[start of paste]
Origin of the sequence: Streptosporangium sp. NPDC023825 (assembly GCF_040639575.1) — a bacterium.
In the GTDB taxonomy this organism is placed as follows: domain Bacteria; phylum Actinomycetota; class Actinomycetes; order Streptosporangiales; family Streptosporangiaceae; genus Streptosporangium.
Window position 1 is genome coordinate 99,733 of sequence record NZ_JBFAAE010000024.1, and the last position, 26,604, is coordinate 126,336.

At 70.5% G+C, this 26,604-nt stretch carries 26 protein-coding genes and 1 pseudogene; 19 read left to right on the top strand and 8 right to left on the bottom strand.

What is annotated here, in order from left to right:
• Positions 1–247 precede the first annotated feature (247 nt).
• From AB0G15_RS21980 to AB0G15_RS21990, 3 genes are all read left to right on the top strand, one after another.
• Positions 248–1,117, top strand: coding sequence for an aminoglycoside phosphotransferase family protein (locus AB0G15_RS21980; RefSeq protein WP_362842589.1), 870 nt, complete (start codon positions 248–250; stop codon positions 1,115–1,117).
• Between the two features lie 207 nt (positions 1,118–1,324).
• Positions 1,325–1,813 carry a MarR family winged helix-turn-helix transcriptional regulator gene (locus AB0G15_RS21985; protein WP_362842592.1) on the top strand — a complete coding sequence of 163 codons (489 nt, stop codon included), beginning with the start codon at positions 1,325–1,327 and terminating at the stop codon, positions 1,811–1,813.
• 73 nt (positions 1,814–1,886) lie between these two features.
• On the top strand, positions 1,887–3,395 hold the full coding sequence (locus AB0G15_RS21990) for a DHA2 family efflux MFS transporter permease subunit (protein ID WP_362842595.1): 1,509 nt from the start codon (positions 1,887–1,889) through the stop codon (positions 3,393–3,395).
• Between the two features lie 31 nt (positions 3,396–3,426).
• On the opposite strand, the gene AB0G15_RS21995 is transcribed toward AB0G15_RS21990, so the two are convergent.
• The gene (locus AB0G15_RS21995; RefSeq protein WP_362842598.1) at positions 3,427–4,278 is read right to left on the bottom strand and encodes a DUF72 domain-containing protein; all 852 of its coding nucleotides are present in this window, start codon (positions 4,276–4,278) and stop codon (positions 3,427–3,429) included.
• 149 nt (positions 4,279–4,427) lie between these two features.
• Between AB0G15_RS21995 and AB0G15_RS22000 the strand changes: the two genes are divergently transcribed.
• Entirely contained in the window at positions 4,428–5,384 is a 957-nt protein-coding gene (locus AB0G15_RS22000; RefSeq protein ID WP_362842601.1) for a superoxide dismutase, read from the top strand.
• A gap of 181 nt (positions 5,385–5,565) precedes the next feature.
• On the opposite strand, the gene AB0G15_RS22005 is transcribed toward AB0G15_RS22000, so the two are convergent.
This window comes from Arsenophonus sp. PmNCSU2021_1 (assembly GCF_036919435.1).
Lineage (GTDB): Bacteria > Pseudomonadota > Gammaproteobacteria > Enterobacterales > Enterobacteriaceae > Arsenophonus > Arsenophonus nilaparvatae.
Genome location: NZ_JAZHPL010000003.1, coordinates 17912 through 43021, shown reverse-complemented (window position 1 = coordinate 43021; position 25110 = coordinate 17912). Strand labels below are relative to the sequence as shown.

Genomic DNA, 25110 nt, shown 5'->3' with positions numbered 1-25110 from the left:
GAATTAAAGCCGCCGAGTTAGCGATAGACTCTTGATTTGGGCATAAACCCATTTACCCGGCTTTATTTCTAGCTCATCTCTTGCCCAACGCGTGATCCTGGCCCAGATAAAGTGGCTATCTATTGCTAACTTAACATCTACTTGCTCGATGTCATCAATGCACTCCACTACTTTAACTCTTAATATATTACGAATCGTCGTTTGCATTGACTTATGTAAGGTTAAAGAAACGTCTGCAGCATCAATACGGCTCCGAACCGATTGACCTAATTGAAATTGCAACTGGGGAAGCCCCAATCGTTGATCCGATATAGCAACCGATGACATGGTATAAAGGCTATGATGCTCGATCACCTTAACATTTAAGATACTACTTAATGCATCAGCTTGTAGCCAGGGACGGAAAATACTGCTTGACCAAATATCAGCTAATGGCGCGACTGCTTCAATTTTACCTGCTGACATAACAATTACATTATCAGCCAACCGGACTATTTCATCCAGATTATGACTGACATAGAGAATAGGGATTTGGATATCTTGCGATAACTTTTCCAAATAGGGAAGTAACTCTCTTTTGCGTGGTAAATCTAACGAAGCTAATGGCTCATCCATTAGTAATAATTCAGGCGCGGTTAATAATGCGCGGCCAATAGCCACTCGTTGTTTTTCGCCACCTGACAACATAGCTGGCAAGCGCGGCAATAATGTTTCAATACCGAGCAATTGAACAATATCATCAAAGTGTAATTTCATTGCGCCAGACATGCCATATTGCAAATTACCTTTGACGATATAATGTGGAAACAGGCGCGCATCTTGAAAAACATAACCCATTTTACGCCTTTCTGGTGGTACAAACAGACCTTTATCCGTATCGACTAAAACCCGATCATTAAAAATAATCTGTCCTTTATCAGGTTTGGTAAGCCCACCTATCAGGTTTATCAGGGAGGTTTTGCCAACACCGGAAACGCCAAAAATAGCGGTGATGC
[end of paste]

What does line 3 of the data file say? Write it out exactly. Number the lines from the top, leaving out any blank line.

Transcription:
Window position 1 is genome coordinate 99,733 of sequence record NZ_JBFAAE010000024.1, and the last position, 26,604, is coordinate 126,336.